Company that would operate Norwich ice rink asks for changes in contract
Norwich — The quick work by the city’s negotiating team to reach a deal with Wonderland of Ice Associates of Bridgeport to take over management of the shuttered Norwich ice rink isn’t quite done yet.
The City Council will hold a special meeting Monday to discuss changes to the contract with Wonderland of Ice before signing the agreement to turn over the financially struggling rink to the private management firm.
The council on Monday approved a 10-year lease with three 10-year extensions with the firm, which would run the rink under the name Norwich Rosegarden Ice Associates LLC.
City officials said Friday that Wonderland asked for “substantial” changes to some terms of the contract, and the full City Council would have to approve the changes.
Mayor Deberey Hinchey declined to comment on the substance of the changes but said they “are not doom and gloom” that would negate the plans to reach an agreement with Wonderland.
Wonderland owner Lisa Fedick said in the city’s haste to complete the written contract in time for last Monday’s council meeting, bullet points on financial matters were inserted. Fedick said she was out of town and did not have a chance to review the final changes.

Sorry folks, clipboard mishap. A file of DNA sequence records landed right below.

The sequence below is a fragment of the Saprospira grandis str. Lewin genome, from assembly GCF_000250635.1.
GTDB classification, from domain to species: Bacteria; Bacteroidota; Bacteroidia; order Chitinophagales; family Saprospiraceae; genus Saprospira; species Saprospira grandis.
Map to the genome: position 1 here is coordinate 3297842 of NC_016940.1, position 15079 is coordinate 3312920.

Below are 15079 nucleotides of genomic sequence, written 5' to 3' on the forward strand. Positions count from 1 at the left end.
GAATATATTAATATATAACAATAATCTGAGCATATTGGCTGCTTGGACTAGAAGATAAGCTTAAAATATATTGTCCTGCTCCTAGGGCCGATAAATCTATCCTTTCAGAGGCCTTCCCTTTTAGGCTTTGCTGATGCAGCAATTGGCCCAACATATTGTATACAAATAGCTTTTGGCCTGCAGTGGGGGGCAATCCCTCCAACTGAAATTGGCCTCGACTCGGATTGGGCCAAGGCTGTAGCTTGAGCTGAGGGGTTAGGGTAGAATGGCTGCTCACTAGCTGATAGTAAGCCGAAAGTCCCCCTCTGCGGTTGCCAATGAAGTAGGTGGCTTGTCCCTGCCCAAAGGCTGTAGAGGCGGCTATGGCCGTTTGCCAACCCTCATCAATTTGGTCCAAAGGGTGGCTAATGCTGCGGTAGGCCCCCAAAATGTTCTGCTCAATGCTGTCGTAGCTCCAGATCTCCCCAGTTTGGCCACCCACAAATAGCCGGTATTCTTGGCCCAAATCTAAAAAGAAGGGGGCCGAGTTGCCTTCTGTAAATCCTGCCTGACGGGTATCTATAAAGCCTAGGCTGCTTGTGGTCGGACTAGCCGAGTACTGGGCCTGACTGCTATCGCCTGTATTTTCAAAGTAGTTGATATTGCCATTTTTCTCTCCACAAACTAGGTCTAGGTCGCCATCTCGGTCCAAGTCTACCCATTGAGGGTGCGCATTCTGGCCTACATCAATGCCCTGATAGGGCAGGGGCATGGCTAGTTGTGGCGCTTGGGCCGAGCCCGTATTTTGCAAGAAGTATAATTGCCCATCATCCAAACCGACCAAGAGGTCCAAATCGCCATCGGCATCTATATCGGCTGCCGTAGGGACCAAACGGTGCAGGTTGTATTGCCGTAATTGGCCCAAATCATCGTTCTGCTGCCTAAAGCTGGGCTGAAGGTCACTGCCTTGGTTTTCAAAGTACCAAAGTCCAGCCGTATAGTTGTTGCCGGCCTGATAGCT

“There was one stipulation that we didn’t feel comfortable with,” she said.
She said it was not a major issue, but she and city officials wanted to make sure all parties are comfortable with the final version “so everything’s fine, and we’ll be ready to go.”
The last-minute changes forced cancellation of a planned meeting by the Norwich Ice Rink Authority Thursday to approve and sign the contract. The City Council will meet at 7 p.m. Monday to discuss the changes in executive session before possibly voting on the revisions in open session. The rink authority is scheduled to meet at 7 p.m. July 17 to vote on the deal.
“We want to make sure the council is aware of that,” Hinchey said of the changes. “We decided to expedite things and call a special meeting. It’s something we have to work out, but I think we’re still looking to go full steam ahead.”
The approved contract called for Wonderland to operate the rink year-round and pay the city 5 percent of adjusted gross revenues during the first three years. In the fourth year, Wonderland would pay the city either 5 percent of adjusted gross revenues or $75,000, whichever is greater. Payment percentages would increase in future years, depending on the rink’s revenues, to as much as 10 percent of adjusted gross revenues if the rink makes more than $800,000 per year.
Wonderland also agreed to replace the rink’s failed cooling system and make other major renovations and to take over the city’s three-year contract with current rink director Doug Roberts Jr., who earns $60,000 this year.
The rink closed on June 29, when the city disconnected a temporary rented chiller unit. Wonderland is expected to complete the renovations and reopen the rink Oct. 1.
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